The distillery survived where others failed for many years including tragically dark periods in history such as the great depression. Things changed during the second world war as the Government ordered the shutdown of distilleries by decree, it was far more important to use cereal crops in the food supply than in the manufacture of whisky. Production steadily ramped up after the war as the national debt was at it’s worst ever and Scotch whisky was in demand around the world. Increased tax and legal barriers caused mayhem for the whisky makers and it wasn’t until the 1950’s that things completely levelled out and whisky production was back to its full capacity.
Whisky of The Glenlivet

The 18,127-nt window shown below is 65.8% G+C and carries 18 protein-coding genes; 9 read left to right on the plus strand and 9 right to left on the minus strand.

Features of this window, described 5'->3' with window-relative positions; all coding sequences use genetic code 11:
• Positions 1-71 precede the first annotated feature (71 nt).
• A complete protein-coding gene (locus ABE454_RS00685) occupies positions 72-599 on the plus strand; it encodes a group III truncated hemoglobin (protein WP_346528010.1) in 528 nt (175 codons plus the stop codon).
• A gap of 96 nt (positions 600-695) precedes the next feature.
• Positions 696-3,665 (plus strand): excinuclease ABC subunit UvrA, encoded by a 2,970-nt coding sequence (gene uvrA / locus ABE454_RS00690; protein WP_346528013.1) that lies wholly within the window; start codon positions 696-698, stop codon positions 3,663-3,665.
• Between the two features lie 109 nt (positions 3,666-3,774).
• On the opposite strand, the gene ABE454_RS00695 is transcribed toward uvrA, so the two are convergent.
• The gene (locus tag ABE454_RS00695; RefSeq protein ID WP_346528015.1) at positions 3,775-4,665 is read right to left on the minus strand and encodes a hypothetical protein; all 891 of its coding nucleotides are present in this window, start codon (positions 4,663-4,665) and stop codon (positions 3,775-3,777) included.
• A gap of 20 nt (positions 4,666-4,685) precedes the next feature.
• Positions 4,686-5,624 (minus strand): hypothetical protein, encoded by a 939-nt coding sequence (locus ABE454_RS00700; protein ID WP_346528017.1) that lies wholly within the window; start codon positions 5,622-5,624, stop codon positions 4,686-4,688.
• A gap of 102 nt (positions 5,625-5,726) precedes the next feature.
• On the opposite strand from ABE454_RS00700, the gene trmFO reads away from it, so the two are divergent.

The distillery is capable of producing close on 6 million litres per year. Most of their spirit is used in Glenlivet single malt but some ends up in blended whisky offered by Chivas Regal and Royal Salute – this is due to the French company Pernod Ricard currently owning these brands. The water used in production is drawn from ‘Josie’s Well’ which offers around 16,000 litres per hour! George Smith picked the site all those years ago based on the proximity to this natural spring well which is fed in turn by the River Livet. Water from the river is absorbed into the mineral-rich ground and flows through layers of limestone and granite to the well, emerging perfectly clean and fresh. At a temperature of 5-8 degrees, the water is absolutely perfect for making the finest whisky.
This distillery building is of a modern design with the stills viewable from large panoramic windows as you drive into the car park, this also offers a spectacular view from the inside looking out across the Livet valley. The Glenlivet is configured with 7 wash stills and 7 spirit stills in all to produce their world famous new make spirit.